Null: Once again, the issue here is mutability. You expect the compiler to assume that multiple access to the same mutable property to return the same value, which would be very bad.

    The simple solution to that is to get the value once and use that value which cannot change. Your first case Panda already addressed where it can trivially be replaced with:

    fun F() = value ?: 0
    

    Your second case can be handled with the let extension function:

     fun F() = value?.let {
         when (Random().nextInt()) {
             3 -> it + 2
             12 -> it + 1
              5 -> it * 4
              else -> 0
         } ?: 0
    

    Assignment as expression: Once again the reason has to do with mutability. Having assignment an expression means you can bury the mutation of state within some larger expression. Since Kotlin favors immutability it says if you are going to mutate state it has to be a statement by itself.

    if vs. ?: if is much more readable. This has been discussed to death on Kotlin forums. Conditional operator only existed because if was not an expression in other languages. With if as an expression no need for both.

    No implicit conversion between primitives: On the fence myself on this one as well. While I understand it, in practice it is a bit of a pain.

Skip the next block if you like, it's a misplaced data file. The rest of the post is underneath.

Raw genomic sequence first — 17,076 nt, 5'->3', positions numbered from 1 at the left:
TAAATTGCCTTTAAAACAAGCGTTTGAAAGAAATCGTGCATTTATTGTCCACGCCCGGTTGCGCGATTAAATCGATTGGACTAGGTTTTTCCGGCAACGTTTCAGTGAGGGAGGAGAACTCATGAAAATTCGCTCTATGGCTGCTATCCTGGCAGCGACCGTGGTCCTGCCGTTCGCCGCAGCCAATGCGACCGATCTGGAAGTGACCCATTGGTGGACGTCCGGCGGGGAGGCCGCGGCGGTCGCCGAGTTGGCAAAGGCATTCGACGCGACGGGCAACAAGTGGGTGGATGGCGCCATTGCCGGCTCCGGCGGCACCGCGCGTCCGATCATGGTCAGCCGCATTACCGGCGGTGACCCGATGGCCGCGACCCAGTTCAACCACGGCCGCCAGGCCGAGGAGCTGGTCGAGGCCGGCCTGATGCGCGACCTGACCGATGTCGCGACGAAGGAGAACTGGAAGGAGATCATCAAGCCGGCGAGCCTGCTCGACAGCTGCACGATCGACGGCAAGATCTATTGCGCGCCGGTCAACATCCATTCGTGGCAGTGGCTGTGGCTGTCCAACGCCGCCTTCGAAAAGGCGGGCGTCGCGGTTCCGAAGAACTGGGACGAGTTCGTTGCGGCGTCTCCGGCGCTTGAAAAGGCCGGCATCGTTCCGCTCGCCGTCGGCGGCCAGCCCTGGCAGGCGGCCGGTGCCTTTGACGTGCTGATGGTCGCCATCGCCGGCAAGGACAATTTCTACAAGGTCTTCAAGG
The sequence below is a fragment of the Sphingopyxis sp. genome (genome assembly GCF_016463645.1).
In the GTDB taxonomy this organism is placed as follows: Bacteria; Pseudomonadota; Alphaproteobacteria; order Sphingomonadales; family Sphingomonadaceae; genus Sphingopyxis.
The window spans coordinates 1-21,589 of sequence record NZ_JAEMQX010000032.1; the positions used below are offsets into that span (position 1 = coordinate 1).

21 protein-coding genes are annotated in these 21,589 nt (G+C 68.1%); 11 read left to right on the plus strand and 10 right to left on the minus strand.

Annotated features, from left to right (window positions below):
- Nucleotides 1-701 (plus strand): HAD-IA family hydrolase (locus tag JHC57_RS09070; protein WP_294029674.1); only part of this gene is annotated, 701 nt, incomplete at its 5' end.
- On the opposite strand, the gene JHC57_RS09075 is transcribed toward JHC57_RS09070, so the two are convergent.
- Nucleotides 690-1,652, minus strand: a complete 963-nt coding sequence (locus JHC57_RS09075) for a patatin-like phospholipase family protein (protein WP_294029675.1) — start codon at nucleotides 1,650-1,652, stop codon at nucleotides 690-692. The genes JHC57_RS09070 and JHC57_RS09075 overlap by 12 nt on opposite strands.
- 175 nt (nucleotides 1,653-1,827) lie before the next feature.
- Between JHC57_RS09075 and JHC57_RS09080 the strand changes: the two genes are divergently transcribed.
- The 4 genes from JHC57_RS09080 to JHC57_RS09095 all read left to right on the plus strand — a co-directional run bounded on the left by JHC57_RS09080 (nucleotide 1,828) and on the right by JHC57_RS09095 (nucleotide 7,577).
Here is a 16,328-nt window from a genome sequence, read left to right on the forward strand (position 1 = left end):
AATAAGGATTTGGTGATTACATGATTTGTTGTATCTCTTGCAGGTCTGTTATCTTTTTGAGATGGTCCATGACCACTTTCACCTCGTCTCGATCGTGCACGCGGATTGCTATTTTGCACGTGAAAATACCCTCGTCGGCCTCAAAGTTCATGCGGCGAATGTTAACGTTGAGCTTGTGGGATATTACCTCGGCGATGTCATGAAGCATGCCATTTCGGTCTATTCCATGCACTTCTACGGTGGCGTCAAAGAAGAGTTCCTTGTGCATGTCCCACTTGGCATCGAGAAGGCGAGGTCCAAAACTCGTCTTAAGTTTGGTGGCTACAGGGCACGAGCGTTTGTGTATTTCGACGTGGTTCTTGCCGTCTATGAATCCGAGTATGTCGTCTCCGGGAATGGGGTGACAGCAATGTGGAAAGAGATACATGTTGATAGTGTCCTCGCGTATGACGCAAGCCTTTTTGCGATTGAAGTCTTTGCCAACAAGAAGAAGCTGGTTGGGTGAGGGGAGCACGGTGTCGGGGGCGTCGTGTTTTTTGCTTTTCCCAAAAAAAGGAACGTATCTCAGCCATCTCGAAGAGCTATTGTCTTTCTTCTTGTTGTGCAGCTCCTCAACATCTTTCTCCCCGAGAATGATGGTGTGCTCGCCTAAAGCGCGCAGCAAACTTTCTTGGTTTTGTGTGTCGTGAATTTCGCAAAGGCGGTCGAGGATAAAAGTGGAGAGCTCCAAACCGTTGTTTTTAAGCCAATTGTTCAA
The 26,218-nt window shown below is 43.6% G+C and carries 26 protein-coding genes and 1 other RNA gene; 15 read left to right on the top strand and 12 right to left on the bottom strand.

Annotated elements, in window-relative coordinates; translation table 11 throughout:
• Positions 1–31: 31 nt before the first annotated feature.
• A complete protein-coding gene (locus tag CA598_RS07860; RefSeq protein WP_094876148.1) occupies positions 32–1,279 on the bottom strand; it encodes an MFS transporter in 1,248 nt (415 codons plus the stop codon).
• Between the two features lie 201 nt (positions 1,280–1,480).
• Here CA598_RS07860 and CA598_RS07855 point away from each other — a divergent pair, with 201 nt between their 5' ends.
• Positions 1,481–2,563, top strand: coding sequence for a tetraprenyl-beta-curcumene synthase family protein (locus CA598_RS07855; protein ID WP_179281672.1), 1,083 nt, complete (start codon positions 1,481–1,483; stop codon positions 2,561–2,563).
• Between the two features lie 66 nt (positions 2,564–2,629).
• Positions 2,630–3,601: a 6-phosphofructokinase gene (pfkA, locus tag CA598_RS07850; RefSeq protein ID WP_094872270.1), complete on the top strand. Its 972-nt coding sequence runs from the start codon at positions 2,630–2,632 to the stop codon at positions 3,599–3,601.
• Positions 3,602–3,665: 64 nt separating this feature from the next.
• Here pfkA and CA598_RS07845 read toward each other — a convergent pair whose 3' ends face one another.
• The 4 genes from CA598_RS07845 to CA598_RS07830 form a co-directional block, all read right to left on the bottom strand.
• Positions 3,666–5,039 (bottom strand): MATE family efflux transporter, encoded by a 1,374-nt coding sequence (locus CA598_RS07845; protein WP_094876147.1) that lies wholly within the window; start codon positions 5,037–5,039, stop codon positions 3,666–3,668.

typealias: Agreed, they are currently limited, but what they do now is important, which is to be able to give a better name to more complex type. They are still a work in progress however

    Generics: Yes they inherit Java’s form of generics, but they do get reified types in inline methods which is awesome.

    Your first example is stupid, you declare a generic type that takes a parameter of any object and later are surprised when the compiler didn’t contradict you.

    1. Why didn’t it crash during the first call, where Double is passed instead of Int? Because you said the parameter was of type Any. Change the parameter type to T and it won’t compile because you are passing an incompatible type. But the reason it doesn’t fail is that doubles can be cast to int and they get truncated. No great surprise here.

    2. Why the try/catch block was not performed? Because of Java generics the generic type is not retained at runtime. The cast will never fail, which is why the compiler is giving you a warning. It is telling you that this cast will not be checked (i.e. an unchecked cast warning).

    Your other example just shows to me that Kotlin is better than Java and detects errors earlier like Ole said.

    Structures: as Panda pointed out your map example can be:

    val tree = mapOf(
        "dir1" to mapOf("file1" to 0, "file2" to 1),
        "dir2" to mapOf(
            "dir21" to mapOf("file1" to 0, "file2" to 1),
            "dir22" to mapOf("file1" to 0, "file2" to 1) ) )
    

    While this is somewhat verbose it is light years ahead of Java which has no such facility.

  6. Sorry for the double reply, but after I commented it showed me my comment with whitespace all replaced by spaces